Whether you’re dealing with a difficult moment in recovery or just stressed out from a busy day, a quick meditation exercise can soothe frazzled nerves. And no, you don’t need to be familiar with meditation to feel the benefits of these short exercises. In particular, you may benefit from deep breathing.

Deep breathing helps you get more oxygen into your body reminding it to relax and slow down. This style of deep breathing is also known as diaphragmatic breathing. Diaphragmatic breathing means contracting your entire diaphragm rather than breathing into your chest, which can produce shallow breathing resulting in less oxygen reaching your body and brain.

By bringing your attention into the present moment, you replace competing stressors with specific action.

When we don’t get enough oxygen, our bodies are likely to feel tight and restricted making us feel more anxious. Diaphragmatic breathing lets our mind slow down and physiologically forces us to relax by bringing down our heart rate, blood pressure and resetting our breathing to its natural rhythm. Other meditation-based exercises, like sensory check-in’s and body scans, help you focus on the present. By bringing your attention into the present moment, you replace competing stressors with specific action.

There are a myriad of breathing and relaxation techniques. Our suggestions below can be done nearly anywhere and completed in less than ten minutes. We hope they bring you a renewed sense of peace.

1. Zen Word Breathing

Start this exercise by picking a word that brings you joy. Lie down and place one hand over your stomach and the other over your chest. Breathe in and out through your nose. Focus on bringing your breath into your diaphragm by watching the hand on your belly move up and down. If the hand on your chest is rising when you breathe, you’re not breathing into your diaphragm. As you breathe in, count to one in your mind. As you exhale, say your word in your mind. Continue to breathe in and out for ten counts total. This exercise will identify superficial breathing and train your body to breathe deeply by using your diaphragm.

2. Alternate Nostril Breathing

Alternate nostril breathing lowers stress levels and helps the body regain its natural rhythm. To do this exercise, hold one nostril closed with your thumb and breathe in through the open nostril. Hold the breath for three seconds, let go of the closed nostril, close the other nostril, and then deeply breathe out. Continue this process for ten counts. This breathing exercise improves the mind’s ability to focus, supports respiratory functions, and rejuvenates the nervous system, according to the Chopra Center.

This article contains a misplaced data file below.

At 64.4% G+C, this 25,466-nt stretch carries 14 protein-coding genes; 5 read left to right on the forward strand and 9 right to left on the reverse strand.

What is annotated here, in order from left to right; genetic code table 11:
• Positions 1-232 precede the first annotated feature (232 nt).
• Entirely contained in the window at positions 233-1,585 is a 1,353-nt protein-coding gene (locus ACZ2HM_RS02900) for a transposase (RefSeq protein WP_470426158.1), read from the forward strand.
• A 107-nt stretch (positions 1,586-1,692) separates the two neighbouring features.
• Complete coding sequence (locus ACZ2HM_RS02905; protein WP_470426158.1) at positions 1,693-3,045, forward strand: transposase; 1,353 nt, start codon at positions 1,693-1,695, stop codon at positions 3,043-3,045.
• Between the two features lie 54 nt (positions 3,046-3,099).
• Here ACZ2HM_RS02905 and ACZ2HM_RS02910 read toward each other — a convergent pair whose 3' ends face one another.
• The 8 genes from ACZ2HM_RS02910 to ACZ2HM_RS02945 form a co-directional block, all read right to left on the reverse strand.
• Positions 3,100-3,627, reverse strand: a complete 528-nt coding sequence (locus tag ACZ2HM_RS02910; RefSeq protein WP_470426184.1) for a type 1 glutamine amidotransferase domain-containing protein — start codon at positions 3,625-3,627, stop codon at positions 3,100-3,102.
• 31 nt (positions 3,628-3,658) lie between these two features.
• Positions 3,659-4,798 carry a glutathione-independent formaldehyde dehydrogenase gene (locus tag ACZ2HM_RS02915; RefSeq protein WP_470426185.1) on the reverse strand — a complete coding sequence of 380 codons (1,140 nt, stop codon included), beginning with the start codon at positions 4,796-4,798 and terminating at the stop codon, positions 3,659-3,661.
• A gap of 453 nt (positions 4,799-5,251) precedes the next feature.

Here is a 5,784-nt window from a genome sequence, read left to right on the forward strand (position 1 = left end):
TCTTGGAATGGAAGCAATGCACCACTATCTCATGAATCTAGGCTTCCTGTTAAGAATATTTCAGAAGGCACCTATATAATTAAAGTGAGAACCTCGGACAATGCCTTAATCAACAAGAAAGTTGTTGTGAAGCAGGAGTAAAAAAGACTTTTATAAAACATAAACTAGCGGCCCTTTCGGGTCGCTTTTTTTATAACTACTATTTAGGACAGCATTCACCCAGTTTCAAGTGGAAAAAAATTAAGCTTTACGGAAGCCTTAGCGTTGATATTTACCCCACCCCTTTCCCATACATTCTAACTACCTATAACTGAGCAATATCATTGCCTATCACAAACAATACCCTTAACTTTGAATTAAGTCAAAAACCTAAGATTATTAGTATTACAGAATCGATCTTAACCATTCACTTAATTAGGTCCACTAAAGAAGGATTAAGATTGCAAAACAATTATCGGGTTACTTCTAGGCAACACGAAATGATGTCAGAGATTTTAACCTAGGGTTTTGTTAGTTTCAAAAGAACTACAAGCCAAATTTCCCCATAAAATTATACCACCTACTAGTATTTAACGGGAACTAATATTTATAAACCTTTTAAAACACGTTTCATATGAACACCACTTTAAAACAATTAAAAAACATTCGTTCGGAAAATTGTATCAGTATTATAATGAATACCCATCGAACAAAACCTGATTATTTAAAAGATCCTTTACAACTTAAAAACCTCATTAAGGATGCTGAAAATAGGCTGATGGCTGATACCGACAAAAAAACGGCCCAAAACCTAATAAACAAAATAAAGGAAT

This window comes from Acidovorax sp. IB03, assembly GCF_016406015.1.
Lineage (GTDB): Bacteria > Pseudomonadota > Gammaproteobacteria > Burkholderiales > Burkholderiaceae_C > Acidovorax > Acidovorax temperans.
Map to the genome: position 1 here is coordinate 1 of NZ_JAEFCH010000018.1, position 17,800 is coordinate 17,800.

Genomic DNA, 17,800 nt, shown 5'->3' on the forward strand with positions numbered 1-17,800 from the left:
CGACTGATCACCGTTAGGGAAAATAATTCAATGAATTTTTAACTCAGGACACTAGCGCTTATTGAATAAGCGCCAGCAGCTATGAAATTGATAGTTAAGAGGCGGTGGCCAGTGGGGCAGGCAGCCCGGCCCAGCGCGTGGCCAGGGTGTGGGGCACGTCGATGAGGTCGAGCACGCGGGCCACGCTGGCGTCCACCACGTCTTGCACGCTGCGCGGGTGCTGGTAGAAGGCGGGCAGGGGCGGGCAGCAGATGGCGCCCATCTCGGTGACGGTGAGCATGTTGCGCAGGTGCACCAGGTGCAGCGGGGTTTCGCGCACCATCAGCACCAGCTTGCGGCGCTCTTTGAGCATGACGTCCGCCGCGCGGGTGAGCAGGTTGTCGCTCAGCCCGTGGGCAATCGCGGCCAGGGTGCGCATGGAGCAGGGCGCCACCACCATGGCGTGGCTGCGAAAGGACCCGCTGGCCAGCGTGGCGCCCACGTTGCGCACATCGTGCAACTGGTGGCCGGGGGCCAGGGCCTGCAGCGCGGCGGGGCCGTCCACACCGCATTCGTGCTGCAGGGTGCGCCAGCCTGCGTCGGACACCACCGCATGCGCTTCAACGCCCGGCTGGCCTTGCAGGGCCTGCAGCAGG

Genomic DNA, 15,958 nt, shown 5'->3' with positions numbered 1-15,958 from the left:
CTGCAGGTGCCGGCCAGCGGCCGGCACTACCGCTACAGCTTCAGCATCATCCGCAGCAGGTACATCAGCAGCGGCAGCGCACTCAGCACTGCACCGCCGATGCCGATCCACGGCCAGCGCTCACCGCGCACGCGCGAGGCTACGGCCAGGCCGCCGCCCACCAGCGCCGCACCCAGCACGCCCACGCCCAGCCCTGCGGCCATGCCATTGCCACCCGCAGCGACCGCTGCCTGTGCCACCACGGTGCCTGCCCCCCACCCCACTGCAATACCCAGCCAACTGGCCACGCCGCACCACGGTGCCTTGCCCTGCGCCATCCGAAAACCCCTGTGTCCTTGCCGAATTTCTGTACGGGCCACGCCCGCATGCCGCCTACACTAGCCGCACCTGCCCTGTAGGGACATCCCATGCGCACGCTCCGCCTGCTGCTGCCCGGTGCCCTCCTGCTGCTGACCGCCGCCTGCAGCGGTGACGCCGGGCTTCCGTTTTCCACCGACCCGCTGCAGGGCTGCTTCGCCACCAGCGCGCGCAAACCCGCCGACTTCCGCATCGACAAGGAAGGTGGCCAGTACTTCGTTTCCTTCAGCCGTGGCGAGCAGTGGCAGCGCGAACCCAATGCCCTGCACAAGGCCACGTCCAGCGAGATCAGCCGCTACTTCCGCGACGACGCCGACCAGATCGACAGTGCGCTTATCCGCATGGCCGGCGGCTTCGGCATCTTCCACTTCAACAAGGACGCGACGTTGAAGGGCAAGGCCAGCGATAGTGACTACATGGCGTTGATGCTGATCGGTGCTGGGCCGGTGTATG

3. Sensory Check-In

If you suffer from anxiety or panic attacks, this is a good exercise to use for staying grounding throughout the day. Wherever you are, name five things you can touch, see, smell, and hear. For “hear,”  if you’re outside, perhaps the five noises are birds chirping, kids playing, cars, construction, and music from a nearby coffee shop. Paying attention to the sensory components around you help bring the mind into the present moment. It pushes away any building anxiety by simply focusing on what’s around you right now.

4. Body Scan Release

This exercise works best if you’re laying down, but it’s also possible to do seated. Once in a comfortable position, close your eyes and scan your body starting with your toes releasing sections as you scan upward toward your head. Focus on how each body part feels as you will it to release. By the time you’ve moved to your knees, you’ll feel a difference. Move to your hips, stomach, chest, shoulders, and down your arms all the way to your fingers. Come back to your neck and to your face: Cheeks, forehead, and eyebrows. The more precise you can be about the body part you’re focusing on, the stronger the release will be. This exercise is great to do at night once you’re in bed to calm down a stressed mind and body.

5. Thought Dismissal

This exercise may be frustrating at first, but it will help you gain the important meditative skill of letting go. Set a nearby timer for five minutes and sit or lay comfortably. The goal of this exercise is not to remove all thoughts but to kindly acknowledge them and move on. As you rest, pay attention to what thoughts arise. When they inevitably show up, greet them, say hello, and tell them: I will get back to you when I am finished meditating. Visualize each thought as a puppy. It’s cute and you want to play with it but your hands are full. Stay still for five minutes greeting and saying goodbye to thoughts you don’t need at the moment.

Knowing when you need a break and taking one is one of the most powerful things you can do to support your mental health. When stress and anxiety get to be too much, it’s easy and understandable to break down. But by utilizing relaxation techniques on a daily basis, some of those breakdowns may be avoided. The results from tuning into our bodies and taking just a few minutes to reconnect can be invigorating. Try checking in on yourself using these exercises and then let us know how it worked for you on Instagram.